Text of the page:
“God’s lantern was a-hangin’ in the sky.”

Anyway, here I am sitting on the Soho sofa and my being a fucking popstar is clearly winding up the proprietor of this shop no end. He was doing all he could to ignore me, but being on drugs I was dancing around like I’d found the Grail (which I had). And I needed this LP like no other, but being managed by Bill Drummond I had no money, natch. Finally, me and the counter guy started eye-balling and in an instant he knew I was some remarkably hip aristocrat with one long term EYE on the world. Take it, brother, says he – take the motherlode and spread its Gospel. Pay me back when next you hit the Soho swamps. Don’t hold your breath, mutters this punk into me booties and Lord Lucan’d it down the street.

Drinking of the good juice!

Drinking of the good juice!

U Dug Him Before... Re-Dig Him Now!

So why am I telling you all this?     Padding!

You cain’t review this Lord Buckley LP without telling his patter. And seeing his patter on paper is unlovely because the jungle fires of his rhythm and the cut of his jib and the slip of his tongue as the air leaves the lung remains unreachable outside the hearing of it. Of course, I may just be a sack-o-cack writer but that’s my alibi and I’m shielded behind it. Hail babies – I just can’t REACH IT!!!

How do you review a ‘50s guy who defines cool as having ‘the sweet fragrance of serenity’, or who refers to Jesus as The Nazz and calls him a ‘carpenter kiddie’ who heals ‘a little cat with a bent frame’. How d’you tell your potential audience on the first run through this LP they’z gonna miss half the jokes in a furious flurry, an onslaughter of slanguage, but hang in there whatever, brothers and sisters cause it’s a priceless commodity forged in the heads of the backwards-facing ‘goodbye’ witchdoctors of the American (astral) Plains; a Zoroastrian anti-chariot rant by a pedestrianised priest of the pastoralists; a barking Odin v. Loki I-known-U-are-but-what-am-I tellathon in the mead halls of Valhalla and re-constituted in the Chicago jazz club hinterlands in a wooden structured Odineque temporary watering hole… How d’you paraphrase a piece like ‘Willie the Shake’ that takes Shakespeare and changes famous quotes to such as:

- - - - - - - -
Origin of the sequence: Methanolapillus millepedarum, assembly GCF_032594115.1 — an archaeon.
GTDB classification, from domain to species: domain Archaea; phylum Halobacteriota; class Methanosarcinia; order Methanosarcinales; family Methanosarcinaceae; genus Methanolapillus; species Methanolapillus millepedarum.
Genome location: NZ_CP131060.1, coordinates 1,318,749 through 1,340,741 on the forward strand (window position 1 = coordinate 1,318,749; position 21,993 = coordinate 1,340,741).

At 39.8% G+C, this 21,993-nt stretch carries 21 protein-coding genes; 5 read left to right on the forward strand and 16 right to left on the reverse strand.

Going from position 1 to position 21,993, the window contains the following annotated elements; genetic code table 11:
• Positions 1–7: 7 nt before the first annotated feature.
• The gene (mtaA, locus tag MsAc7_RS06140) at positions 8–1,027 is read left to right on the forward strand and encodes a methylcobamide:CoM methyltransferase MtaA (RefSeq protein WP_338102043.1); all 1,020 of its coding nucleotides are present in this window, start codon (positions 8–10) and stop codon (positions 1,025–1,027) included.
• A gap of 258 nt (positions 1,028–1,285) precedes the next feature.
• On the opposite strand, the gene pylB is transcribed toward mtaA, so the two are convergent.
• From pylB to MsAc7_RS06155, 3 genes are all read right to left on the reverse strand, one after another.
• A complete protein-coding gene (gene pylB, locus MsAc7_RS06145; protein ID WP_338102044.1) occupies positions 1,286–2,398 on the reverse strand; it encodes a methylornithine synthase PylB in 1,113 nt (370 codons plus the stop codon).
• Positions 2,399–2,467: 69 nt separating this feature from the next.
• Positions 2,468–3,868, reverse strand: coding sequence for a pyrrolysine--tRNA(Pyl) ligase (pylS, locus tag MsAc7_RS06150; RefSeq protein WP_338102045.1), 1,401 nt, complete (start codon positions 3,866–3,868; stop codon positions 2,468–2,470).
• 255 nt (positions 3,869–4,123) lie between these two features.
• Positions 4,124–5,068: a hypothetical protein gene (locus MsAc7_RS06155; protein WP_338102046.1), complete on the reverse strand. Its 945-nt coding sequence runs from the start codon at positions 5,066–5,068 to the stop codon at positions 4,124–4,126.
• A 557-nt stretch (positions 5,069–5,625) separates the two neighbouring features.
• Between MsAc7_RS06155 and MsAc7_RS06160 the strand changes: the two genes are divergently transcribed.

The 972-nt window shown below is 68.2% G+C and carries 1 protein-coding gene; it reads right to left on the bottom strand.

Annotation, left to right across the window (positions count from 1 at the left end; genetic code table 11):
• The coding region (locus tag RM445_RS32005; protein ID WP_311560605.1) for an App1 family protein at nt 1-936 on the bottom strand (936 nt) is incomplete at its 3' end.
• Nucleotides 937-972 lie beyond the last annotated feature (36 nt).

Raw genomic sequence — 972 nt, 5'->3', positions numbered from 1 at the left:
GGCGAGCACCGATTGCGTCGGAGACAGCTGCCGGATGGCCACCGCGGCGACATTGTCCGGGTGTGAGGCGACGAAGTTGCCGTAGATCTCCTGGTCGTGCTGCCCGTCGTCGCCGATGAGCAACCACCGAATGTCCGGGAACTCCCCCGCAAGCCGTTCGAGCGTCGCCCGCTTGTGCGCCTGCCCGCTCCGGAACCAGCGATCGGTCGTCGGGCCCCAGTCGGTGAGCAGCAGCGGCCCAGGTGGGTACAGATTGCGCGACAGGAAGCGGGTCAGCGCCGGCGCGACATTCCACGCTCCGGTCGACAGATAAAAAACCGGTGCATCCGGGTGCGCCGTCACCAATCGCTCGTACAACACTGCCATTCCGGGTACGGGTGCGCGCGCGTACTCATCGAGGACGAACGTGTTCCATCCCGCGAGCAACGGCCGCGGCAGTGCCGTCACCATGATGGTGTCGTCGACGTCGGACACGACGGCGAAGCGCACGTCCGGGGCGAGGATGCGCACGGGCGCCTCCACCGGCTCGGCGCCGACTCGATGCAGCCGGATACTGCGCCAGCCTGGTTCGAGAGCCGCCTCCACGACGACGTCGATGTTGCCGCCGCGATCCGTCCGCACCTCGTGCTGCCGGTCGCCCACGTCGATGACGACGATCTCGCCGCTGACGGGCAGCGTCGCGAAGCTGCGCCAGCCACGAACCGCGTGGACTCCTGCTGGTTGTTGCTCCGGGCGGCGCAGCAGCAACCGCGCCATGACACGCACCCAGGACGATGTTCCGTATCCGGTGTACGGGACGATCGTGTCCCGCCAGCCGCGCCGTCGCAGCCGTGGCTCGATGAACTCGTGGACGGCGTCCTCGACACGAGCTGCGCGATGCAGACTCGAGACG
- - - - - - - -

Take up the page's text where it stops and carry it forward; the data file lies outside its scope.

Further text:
“The bad jazz that a cat blows wails long after he’s cut out.”

You don’t, babies. You gots to listen to his schtick and that’s why we gots the Album of the Month facility. When it comes to Brother Bock1, all I can do is be the Dude who brings the Doodoo. This record is even more superb because of the strange jazz instrumentation that supports his derailed stream-of-consciousness muse, as piano, trumpets, drums and even a female Gospel singer orchestrate the proceedings. That’s because Buckley had been a child of the ‘20s; a comedian born of the Chicago ganglands.